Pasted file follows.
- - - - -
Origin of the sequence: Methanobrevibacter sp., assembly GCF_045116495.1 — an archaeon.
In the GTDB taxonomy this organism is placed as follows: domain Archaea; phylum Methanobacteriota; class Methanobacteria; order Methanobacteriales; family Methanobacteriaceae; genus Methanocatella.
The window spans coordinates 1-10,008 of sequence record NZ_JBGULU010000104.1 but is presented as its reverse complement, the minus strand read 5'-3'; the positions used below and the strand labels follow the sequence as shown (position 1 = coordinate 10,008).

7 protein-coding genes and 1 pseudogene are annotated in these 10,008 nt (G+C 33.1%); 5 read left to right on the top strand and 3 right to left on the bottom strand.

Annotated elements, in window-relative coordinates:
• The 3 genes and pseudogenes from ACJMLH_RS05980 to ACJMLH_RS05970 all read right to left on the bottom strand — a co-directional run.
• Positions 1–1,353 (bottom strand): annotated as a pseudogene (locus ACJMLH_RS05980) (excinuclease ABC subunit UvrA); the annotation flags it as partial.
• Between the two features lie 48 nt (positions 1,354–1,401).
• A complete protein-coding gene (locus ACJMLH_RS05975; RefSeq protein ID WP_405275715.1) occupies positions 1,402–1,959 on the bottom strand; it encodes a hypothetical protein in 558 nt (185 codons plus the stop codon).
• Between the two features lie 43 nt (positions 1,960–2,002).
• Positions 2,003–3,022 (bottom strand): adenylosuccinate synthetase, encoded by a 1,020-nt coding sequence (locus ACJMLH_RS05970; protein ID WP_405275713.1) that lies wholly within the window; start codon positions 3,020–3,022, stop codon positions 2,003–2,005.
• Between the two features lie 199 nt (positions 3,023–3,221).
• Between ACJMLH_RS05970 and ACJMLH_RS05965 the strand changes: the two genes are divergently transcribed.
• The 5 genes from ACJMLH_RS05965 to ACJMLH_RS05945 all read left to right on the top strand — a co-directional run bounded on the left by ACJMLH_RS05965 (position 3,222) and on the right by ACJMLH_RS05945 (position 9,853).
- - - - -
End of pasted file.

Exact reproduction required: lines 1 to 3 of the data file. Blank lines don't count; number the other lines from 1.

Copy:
Origin of the sequence: Methanobrevibacter sp., assembly GCF_045116495.1 — an archaeon.
In the GTDB taxonomy this organism is placed as follows: domain Archaea; phylum Methanobacteriota; class Methanobacteria; order Methanobacteriales; family Methanobacteriaceae; genus Methanocatella.
The window spans coordinates 1-10,008 of sequence record NZ_JBGULU010000104.1 but is presented as its reverse complement, the minus strand read 5'-3'; the positions used below and the strand labels follow the sequence as shown (position 1 = coordinate 10,008).